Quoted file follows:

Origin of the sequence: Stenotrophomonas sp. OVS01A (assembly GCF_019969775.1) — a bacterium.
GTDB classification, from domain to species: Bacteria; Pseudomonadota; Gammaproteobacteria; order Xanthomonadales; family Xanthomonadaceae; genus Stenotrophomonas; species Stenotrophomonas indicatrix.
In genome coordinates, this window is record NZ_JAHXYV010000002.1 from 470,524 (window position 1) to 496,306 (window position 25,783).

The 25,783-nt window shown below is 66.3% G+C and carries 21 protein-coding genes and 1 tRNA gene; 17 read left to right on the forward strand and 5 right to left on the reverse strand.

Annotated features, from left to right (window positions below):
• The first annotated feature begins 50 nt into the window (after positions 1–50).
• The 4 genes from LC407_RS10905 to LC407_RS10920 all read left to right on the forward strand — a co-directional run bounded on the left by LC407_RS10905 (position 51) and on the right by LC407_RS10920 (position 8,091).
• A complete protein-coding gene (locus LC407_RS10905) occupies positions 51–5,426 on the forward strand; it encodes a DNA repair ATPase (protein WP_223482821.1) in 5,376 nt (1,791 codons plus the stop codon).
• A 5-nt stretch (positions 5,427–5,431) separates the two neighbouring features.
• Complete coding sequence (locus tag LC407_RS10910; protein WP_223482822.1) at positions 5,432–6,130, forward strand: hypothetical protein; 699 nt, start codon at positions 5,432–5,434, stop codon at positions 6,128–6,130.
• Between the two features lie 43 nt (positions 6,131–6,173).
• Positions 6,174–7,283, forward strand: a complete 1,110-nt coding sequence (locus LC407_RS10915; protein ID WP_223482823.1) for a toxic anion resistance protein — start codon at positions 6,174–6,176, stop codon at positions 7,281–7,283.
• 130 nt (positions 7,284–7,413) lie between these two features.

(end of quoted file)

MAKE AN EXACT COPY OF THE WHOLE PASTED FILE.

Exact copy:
Origin of the sequence: Stenotrophomonas sp. OVS01A (assembly GCF_019969775.1) — a bacterium.
GTDB classification, from domain to species: Bacteria; Pseudomonadota; Gammaproteobacteria; order Xanthomonadales; family Xanthomonadaceae; genus Stenotrophomonas; species Stenotrophomonas indicatrix.
In genome coordinates, this window is record NZ_JAHXYV010000002.1 from 470,524 (window position 1) to 496,306 (window position 25,783).

The 25,783-nt window shown below is 66.3% G+C and carries 21 protein-coding genes and 1 tRNA gene; 17 read left to right on the forward strand and 5 right to left on the reverse strand.

Annotated features, from left to right (window positions below):
• The first annotated feature begins 50 nt into the window (after positions 1–50).
• The 4 genes from LC407_RS10905 to LC407_RS10920 all read left to right on the forward strand — a co-directional run bounded on the left by LC407_RS10905 (position 51) and on the right by LC407_RS10920 (position 8,091).
• A complete protein-coding gene (locus LC407_RS10905) occupies positions 51–5,426 on the forward strand; it encodes a DNA repair ATPase (protein WP_223482821.1) in 5,376 nt (1,791 codons plus the stop codon).
• A 5-nt stretch (positions 5,427–5,431) separates the two neighbouring features.
• Complete coding sequence (locus tag LC407_RS10910; protein WP_223482822.1) at positions 5,432–6,130, forward strand: hypothetical protein; 699 nt, start codon at positions 5,432–5,434, stop codon at positions 6,128–6,130.
• Between the two features lie 43 nt (positions 6,131–6,173).
• Positions 6,174–7,283, forward strand: a complete 1,110-nt coding sequence (locus LC407_RS10915; protein ID WP_223482823.1) for a toxic anion resistance protein — start codon at positions 6,174–6,176, stop codon at positions 7,281–7,283.
• 130 nt (positions 7,284–7,413) lie between these two features.